Bayou are represented by David Bowen, who voted with the caucus 32% of the time, and Mayors Charles Evers of Fayette and Benny Thomspon of BOlton are represented by Thad Cochren, whose district is 43.1% Black but who supported the Caucus only 2% of the time.
In North Carolina, Mayor James Boone of Cofield and Edward Jennette of Mosic are represented by Walter Jones, who opposed the Caucus 71 per cent of the time. Mayor S. E. Bridges of Princeville is represented by L. H. Fountain, whose district is 40% Black, supported the census position only 22% of the time.
Incidentally, one of your number, Mayor Howard Lee of Chapel Hill is also represented by Fountain and almost got a chance to represent him; Mayor Lee received 41% of the vote against Fountain in the Democratic primary in 1972.
Mayor Sidney Bowen of Bolton, North Carolina is represented by Charles Rose, whose district is 25% Black and who supported the caucus 19% of the time.
Finally, South Carolina Mayors Ralph Campbell of Gifford and Charles Ross of Lincolnville are represented by Mendel Davis, whose district is 22% Black but who supported the caucus 41% of the time, and Mayor Lewis Scott of Eastover and Mayor Silas Seebrook of Sentee are represented by Floyd Spence, who supported the caucus position only 2 per cent of the time. Mayor Millard Rucker of Atlantic Beach and Mayor Charlie Bell Wilson of Sellers used to be represented by Edward Young, whose district was 42% Black but who opposed the caucus position 88 per cent of the time.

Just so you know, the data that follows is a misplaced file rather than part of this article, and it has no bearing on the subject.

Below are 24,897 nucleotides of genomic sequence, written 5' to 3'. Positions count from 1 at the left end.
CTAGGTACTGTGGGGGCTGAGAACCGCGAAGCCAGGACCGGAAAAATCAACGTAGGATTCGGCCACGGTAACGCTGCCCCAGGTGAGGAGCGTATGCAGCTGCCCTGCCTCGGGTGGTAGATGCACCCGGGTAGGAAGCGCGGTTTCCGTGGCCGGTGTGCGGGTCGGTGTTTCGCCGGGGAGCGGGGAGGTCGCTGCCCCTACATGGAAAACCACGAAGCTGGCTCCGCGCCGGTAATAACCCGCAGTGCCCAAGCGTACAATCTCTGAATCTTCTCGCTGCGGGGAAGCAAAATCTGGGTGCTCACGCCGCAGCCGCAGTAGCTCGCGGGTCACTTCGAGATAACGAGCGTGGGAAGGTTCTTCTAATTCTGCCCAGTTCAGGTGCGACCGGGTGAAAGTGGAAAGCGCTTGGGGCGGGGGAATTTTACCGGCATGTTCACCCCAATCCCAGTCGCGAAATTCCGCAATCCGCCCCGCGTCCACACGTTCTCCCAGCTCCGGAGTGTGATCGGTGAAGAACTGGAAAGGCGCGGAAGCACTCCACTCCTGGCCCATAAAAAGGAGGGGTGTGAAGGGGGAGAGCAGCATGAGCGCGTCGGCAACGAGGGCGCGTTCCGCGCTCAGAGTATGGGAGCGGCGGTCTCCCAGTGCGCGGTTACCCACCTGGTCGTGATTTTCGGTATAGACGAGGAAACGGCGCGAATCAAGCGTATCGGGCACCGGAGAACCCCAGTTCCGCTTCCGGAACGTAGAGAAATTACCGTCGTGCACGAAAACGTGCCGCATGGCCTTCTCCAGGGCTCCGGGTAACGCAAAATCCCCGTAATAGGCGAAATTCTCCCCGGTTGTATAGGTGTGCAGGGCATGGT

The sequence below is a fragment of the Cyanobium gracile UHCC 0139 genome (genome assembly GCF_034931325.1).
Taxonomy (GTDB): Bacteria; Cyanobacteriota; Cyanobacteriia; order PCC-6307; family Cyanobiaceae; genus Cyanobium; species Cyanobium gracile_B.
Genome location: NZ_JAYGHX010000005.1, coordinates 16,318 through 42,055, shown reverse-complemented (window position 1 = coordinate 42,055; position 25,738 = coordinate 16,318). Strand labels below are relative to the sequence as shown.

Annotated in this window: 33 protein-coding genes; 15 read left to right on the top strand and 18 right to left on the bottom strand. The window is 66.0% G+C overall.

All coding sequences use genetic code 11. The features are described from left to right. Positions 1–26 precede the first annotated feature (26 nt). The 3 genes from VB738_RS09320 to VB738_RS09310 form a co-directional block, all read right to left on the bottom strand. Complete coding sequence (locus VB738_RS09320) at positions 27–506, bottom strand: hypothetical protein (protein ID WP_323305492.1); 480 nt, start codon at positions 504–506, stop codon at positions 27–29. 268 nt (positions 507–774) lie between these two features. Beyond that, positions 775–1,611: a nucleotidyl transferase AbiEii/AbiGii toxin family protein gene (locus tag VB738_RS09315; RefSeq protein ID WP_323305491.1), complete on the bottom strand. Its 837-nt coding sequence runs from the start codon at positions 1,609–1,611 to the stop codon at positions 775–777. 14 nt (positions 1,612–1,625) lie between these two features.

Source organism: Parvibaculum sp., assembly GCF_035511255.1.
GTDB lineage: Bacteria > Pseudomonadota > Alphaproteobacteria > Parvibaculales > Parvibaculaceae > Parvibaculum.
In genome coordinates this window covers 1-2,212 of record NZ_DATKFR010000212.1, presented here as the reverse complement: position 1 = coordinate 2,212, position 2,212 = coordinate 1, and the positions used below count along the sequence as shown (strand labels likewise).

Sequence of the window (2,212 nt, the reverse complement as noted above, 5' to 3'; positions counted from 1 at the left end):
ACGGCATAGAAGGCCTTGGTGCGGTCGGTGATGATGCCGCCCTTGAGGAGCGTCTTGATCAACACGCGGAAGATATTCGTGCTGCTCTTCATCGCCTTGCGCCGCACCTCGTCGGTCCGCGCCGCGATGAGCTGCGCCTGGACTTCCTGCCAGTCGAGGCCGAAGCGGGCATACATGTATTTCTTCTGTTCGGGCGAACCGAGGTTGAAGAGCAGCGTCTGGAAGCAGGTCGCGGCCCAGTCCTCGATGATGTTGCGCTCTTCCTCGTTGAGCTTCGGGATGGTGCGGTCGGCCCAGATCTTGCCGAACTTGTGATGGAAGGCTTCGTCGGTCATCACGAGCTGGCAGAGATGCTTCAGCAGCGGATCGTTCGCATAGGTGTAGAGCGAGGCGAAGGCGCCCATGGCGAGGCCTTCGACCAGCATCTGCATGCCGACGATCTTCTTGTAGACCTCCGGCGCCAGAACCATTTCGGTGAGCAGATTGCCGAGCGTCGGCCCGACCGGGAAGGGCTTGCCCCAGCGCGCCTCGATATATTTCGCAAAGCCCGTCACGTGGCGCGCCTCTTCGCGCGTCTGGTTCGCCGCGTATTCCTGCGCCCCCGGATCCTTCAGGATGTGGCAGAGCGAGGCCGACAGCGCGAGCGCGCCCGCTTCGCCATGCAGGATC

Before a storm of protest arises, let me say that my figures are two years old. For some of you, circumstances and congressman may have changed, but in most cases I think my statistics will hold, whether the names are changed or not.
The point I make is a simple one - Black power grows each year in principal and state legislative posts, but every so slowlt on the federal level.
I won't suggest for a moment that you can immediately defeat the men whose names and sorry records I've just listed, but I do suggest that you can begin now to straighten them out a bit.
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